• Slide the yellow collar off the plunger. Do not pull up on the plunger.

To use the second dose:

  • Press the injector firmly into your thigh muscle; push the plunger all the way down to inject the medicine.
  • Remove the injector.
  • Massage the injected area for 10 seconds.
  • Place the used syringe and needle back into the case and take it to the hospital.

If the second dose was not needed, the syringe/needle can be stored in the case for disposal at the hospital. The second dose CANNOT be saved for use another day.

Immediately after using the autoinjector — After using an autoinjector, it is important to immediately seek care in an emergency department. The reaction may initially improve, but then come back. When possible, ask someone else to call for help. If alone, treat with the autoinjector first and then call or walk for help.

If the person experiencing anaphylaxis begins to feel weak or dizzy, have them lie down and elevate the knees or feet. If they feel faint or have fainted, leave them in the lying down position. NEVER prop them up because this can prevent blood from reaching the heart and brain.

Side effects of epinephrine — The benefits of epinephrine are FAR GREATER than the risk of side effects. However, epinephrine can cause short-lived side effects in some patients. The most common side effects include the following:

  • Heart — Fast and/or pounding heartbeat, fleeting chest pain
  • Nervous system — Nervousness, trembling, feeling cold, anxiety, headache, dizziness
  • Digestive system — Nausea, dry throat
  • Lungs — Fleeting shortness of breath

Injector disposal — The injector should not be thrown away in the normal trash. Instead, patients should take their used or expired injector (inside the case) to a hospital or healthcare provider for proper disposal.

FOLLOW-UP CARE

People have varying responses to a severe allergic reaction. Some people have symptoms that will resolve rapidly and completely with treatment. These people may feel tired, but otherwise normal afterwards. Other people have symptoms that take longer to resolve. For most people, facial swelling and asthma symptoms resolve completely after 24 to 48 hours.

Some people experience a second reaction after the initial allergic reaction, although this is not common. Second reactions can occur hours to days later, although most second reactions happen within eight hours. For this reason, it is important to stay at the emergency department for several hours of observation after a reaction.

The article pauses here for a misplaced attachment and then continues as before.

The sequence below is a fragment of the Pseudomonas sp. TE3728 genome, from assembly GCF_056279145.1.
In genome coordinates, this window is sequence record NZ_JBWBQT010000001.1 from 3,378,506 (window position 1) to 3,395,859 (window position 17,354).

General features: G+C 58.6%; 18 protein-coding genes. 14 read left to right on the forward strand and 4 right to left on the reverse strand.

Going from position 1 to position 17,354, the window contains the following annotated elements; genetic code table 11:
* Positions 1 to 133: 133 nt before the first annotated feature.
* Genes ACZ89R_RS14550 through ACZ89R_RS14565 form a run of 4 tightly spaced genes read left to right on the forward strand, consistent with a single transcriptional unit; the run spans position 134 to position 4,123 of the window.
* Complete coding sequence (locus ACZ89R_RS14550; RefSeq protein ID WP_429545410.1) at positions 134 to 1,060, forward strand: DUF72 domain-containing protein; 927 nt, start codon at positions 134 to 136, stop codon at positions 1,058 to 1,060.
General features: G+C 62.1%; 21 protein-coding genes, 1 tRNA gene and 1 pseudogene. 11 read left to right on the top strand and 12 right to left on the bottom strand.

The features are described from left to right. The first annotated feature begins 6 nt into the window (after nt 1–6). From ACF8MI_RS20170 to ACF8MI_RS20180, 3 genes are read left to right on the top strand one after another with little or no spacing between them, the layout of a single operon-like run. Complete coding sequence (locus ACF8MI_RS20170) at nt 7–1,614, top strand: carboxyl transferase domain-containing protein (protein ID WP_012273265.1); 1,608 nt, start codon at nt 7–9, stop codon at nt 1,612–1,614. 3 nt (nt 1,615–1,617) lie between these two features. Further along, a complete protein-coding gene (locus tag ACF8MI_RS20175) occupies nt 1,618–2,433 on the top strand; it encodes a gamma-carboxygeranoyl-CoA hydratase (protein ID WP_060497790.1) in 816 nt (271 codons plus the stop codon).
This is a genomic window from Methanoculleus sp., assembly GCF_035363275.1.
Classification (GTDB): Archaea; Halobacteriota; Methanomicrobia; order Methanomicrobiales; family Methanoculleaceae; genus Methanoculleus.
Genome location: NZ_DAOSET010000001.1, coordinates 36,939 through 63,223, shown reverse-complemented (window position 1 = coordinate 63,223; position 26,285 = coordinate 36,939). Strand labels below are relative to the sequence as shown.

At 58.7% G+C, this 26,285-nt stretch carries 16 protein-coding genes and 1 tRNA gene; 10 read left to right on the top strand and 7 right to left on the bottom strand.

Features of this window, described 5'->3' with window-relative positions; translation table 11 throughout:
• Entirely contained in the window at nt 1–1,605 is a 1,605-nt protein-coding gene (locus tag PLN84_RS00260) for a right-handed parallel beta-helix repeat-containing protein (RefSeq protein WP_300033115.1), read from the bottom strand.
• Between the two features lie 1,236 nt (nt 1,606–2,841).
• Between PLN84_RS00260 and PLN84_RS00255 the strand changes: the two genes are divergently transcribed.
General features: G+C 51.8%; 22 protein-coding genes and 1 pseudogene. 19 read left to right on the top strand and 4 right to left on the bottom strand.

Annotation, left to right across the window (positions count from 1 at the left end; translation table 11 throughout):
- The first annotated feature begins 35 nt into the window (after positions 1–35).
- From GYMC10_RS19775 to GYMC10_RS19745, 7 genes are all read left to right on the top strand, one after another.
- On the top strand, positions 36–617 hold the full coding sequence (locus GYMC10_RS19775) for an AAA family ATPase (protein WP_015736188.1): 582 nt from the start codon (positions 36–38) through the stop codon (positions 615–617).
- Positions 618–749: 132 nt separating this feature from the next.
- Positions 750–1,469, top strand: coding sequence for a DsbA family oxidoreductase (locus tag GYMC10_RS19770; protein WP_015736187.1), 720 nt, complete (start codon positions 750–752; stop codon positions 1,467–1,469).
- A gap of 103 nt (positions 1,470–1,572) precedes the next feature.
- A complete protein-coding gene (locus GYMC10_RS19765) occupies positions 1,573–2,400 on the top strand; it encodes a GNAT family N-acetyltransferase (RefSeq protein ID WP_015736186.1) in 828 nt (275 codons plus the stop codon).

A healthcare provider may prescribe additional medications for treatment after a reaction, such as antihistamines or oral glucocorticoids (eg, prednisone). It is possible (but not proven) that these medications can help to prevent a second reaction.

WHERE TO GET MORE INFORMATION

Your healthcare provider is the best source of information for questions and concerns related to your medical problem.

This article will be updated as needed on our web site (www.uptodate.com/patients). Related topics for patients, as well as selected articles written for healthcare professionals, are also available. Some of the most relevant are listed below.

Patient level information — UpToDate offers two types of patient education materials.

The Basics — The Basics patient education pieces answer the four or five key questions a patient might have about a given condition. These articles are best for patients who want a general overview and who prefer short, easy-to-read materials.

Patient information: Epinephrine auto-injectors (The Basics)
Patient information: Anaphylaxis (The Basics)
Patient information: Angioedema (The Basics)
Patient information: Insect allergy (The Basics)
Patient information: Allergy skin testing (The Basics)
Patient information: Peanut allergy (The Basics)
Patient information: Drug allergy (The Basics)
Patient information: Allergy shots (The Basics)

Beyond the Basics — Beyond the Basics patient education pieces are longer, more sophisticated, and more detailed. These articles are best for patients who want in-depth information and are comfortable with some medical jargon.

Patient information: Anaphylaxis symptoms and diagnosis (Beyond the Basics)

Professional level information — Professional level articles are designed to keep doctors and other health professionals up-to-date on the latest medical findings. These articles are thorough, long, and complex, and they contain multiple references to the research on which they are based. Professional level articles are best for people who are comfortable with a lot of medical terminology and who want to read the same materials their doctors are reading.

Anaphylaxis: Rapid recognition and treatment
Bee, yellow jacket, wasp, and other Hymenoptera stings: Reaction types and acute management
Hereditary angioedema: Epidemiology, clinical manifestations, exacerbating factors, and prognosis
Clinical manifestations of food allergy: An overview
Diagnosis of Hymenoptera venom allergy
Diagnostic evaluation of food allergy
Drug eruptions
Fatal anaphylaxis
Food allergy in schools and camps
Food-induced anaphylaxis
History and physical examination in the patient with possible food allergy
Laboratory tests to support the clinical diagnosis of anaphylaxis
Pathophysiology of anaphylaxis
Prescribing epinephrine for anaphylaxis self-treatment
Hereditary angioedema: Treatment of acute attacks
Anaphylaxis in infants

The following organizations also provide reliable health information.

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Literature review current through: Mar 2014. | This topic last updated: Feb 19, 2013.
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All topics are updated as new information becomes available. Our peer review process typically takes one to six weeks depending on the issue.